SAT | Reason for bringing in a minimum public shareholding requirement under Securities Contracts (Regulations) Rules is to ensure non-concentration of shares at the hands of a single person or a group of persons

Securities Appellate Tribunal: The Coram of Tarun Aggarwal (Presiding Officer), C.K.G Nair (Member) and M.T. Joshi (Judicial Officer) dismissed the appeal of the appellant and upheld the impugned order by SEBI.

The facts leading to the filing of the present appeal are that the appellant is a public limited company in which 93.56% of the shares are held by the promoters Mawana Sugars Limited and the balance 6.44% is held by approximately 20,000 public shareholders.

In 2010 Securities Contracts (Regulations) Rules were amended and Rule 19A was incorporated which reads as under:-

Every listed company (other than public sector Company) shall maintain public shareholding of at least twenty-five percent.

Provided that any listed company which has public shareholding below twenty-five percent on the commencement of the Securities Contracts (Regulations)(Amendment) Rules, 2010 (SCRR), shall increase its public shareholding to at least twenty five percent, within a period of three years from the date of such commencement, in the manner specified by the Securities and Exchange Board of India.

Following the amendment, the appellant was required to increase its minimum public shareholding to at least twenty five percent of the paid-up equity capital within a prescribed period of three years.

For the purpose of achieving the minimum public shareholding requirement of twenty-five percent, the respondent came out with a circular in December 2010 which provided the following methods for complying with the minimum public shareholding requirement, namely:

  1. Issuance of shares to the public through the prospectus.
  2. Offer for sale of shares held by promoters to public through prospectus.
  3. Sale of shares held by promoters through the secondary market i.e. through Stock Exchange.

The aforesaid circular was again modified by circular in August 2012. The appellant continued to do nothing to achieve the minimum public shareholding requirement in the manner prescribed by SEBI. The appellant made a representation in May and June 2013 praying that they may be allowed to sell their shares in off-market to one investor (unconnected person) in order to achieve the minimum public shareholding requirement. This representation was rejected by the respondent by its order in August 2014.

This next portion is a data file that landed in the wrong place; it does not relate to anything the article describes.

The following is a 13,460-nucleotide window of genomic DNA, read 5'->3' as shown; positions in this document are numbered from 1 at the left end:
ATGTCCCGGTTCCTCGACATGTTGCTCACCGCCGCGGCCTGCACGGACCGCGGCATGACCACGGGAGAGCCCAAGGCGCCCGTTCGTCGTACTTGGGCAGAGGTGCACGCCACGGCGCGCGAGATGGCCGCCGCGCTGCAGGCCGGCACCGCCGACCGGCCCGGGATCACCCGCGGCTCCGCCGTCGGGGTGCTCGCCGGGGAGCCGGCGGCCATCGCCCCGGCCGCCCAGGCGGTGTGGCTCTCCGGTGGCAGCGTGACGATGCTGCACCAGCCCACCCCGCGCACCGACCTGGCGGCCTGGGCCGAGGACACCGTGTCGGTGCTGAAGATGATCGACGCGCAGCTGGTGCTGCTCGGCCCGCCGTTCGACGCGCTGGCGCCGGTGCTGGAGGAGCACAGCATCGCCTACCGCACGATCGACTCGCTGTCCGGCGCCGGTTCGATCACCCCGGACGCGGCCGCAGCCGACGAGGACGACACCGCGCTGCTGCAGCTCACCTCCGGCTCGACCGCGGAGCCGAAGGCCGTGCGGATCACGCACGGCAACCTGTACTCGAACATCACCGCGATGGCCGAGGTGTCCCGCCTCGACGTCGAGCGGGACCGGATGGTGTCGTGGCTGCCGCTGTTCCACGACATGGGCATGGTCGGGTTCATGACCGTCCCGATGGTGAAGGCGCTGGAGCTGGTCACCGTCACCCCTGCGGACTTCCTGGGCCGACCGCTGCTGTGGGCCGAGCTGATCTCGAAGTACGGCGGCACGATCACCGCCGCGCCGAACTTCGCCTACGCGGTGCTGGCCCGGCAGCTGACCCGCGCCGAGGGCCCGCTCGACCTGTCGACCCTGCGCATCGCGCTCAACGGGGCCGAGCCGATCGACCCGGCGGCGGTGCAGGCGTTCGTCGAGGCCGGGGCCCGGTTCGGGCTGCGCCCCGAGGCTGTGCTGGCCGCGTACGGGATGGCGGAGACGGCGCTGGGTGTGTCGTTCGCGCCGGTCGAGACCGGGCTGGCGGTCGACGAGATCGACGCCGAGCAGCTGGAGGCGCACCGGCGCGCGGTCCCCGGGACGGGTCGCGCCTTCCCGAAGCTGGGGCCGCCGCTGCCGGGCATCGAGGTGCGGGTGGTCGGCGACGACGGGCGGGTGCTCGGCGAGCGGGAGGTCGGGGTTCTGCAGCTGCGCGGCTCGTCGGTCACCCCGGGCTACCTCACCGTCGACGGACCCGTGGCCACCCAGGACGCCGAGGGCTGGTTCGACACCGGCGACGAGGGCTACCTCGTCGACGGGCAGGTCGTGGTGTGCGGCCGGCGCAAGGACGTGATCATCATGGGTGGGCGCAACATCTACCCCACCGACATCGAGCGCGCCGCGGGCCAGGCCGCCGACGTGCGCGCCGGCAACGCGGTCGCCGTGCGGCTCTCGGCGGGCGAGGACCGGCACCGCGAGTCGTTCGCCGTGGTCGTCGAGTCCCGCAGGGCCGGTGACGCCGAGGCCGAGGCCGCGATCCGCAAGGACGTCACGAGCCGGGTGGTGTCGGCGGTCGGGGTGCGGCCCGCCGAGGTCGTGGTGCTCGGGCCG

Thereafter the respondent continued issuing circulars in January 2015 and in February 2018, but again to no avail by the appellant.

The appellant did not choose any of the methods and eventually in January 2020 made an application contending that it was not possible to comply with the said circulars and therefore requested to be allowed to sell the shares in the open market without issuing prospectus at a negotiated price to an interested investor. The respondent by the impugned order in June 2020 rejected the appellant’s request to adopt a method other than the method provided in the circular.

On perusal of the facts, the Tribunal came to the conclusion that the appellant held on to its shareholding of 93.56% since 1997 and no effort was made since 2010 despite being given a timeline of three years and additional circulars by SEBI to comply with the minimum public shareholding requirement.

The Tribunal reprimanded the appellant and stated that intention to sell their shares at a negotiated price to an interested investor is an eyewash since there would no meaningful transfer of shares to the public. Further, it was emphasised that the underpinning reason behind such provision was that with a large number of shareholders there is less scope of price manipulation and further provides liquidity to the investors and helps in the discovery of fair price. [Siel Financial Services Limited v. SEBI, 2020 SCC OnLine SAT 98, decided on 03-08-2020]

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